From 28 to 29 weeks’ gestation, your baby will react to taste. By 34 – 35 weeks’ gestation, your baby will be able to distinguish tastes with a preference for sweeter tastes6.
In the 24/25 weeks’ gestation baby, sucking is very primitive. By 28 weeks’ gestation, your baby will be able to suck and swallow, but not in a coordinated manner. It will be 32-34 weeks’ gestation before your baby will be able to co-ordinate both sucking and swallowing, although only for a short period.
This may be visually evident in a breastfed baby as they attempt to nuzzle to the breast to take 3-4 sucks. The ability to coordinate sucking and swallowing may slightly vary from baby to baby. As your baby progresses towards term gestation age, their sucking coordination and duration will also progress. As your baby gets stronger and sucking develops, tube-feeds will be phased out and replaced with feeds from the breast or bottle7.
Your baby’s body might look limp (hypotonic) because of muscle weakness. They may have a flat posture on the mattress. This is in contrast to a full-term baby who tends to adopt a more curled up (flexed) position. From 28 to 29 weeks’ gestation, your baby’s reflexes may start to develop in a primitive way and they may start to grasp. Your baby’s movements will be less coordinated and seem jerky. Again, as your baby grows in strength, they will adopt a more flexed position with more coordinated movements.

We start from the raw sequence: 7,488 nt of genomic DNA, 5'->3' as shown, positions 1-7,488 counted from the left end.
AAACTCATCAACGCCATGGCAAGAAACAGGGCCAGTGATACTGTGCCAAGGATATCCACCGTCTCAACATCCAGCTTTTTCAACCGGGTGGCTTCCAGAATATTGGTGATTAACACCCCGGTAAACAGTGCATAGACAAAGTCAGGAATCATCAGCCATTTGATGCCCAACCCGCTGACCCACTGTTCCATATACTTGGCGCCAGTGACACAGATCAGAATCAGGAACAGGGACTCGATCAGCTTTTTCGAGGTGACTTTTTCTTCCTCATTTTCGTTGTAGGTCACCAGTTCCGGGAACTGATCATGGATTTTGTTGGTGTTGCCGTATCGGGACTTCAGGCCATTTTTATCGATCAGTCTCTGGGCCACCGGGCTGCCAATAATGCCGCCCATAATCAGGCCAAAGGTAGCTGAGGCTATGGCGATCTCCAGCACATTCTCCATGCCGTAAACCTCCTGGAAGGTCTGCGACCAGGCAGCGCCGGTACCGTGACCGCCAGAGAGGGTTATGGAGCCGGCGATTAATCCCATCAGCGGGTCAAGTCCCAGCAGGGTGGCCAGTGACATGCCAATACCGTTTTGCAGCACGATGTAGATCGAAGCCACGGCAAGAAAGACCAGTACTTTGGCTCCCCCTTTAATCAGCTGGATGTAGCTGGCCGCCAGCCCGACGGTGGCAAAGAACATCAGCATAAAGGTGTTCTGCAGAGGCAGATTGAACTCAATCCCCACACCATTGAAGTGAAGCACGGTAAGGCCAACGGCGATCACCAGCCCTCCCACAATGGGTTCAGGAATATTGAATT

Sleep states cannot be clearly classified in a very premature 24 weeks’ gestation baby. At this age, there is little eye movement during sleep. This progresses toward obvious/classified states of deep sleep, active sleep, and wakefulness by 30-32 weeks’ gestation.
The weight of your baby will be recorded in Kilograms (Kg). There are conversion charts in the neonatal unit to convert Kilograms to pounds (lbs) and ounces (oz), if you so wish. A rough guide is that a 24 weeks’ gestation baby weighs between 0.55-0.85 Kg, i.e. 550-850 grams(g). Weight progresses by roughly 0.1 Kg (100 g) per week to approximately 1.3-2 Kg (1300-2000 g) by 32 weeks’ gestation.
These values are rough guidelines and there is a wide variation of normality. Factors that may influence a baby’s weight include: gender; maternal age; ethnicity; parity; smoking; alcohol or substance abuse; hereditary factors; and health and well-being of the mother.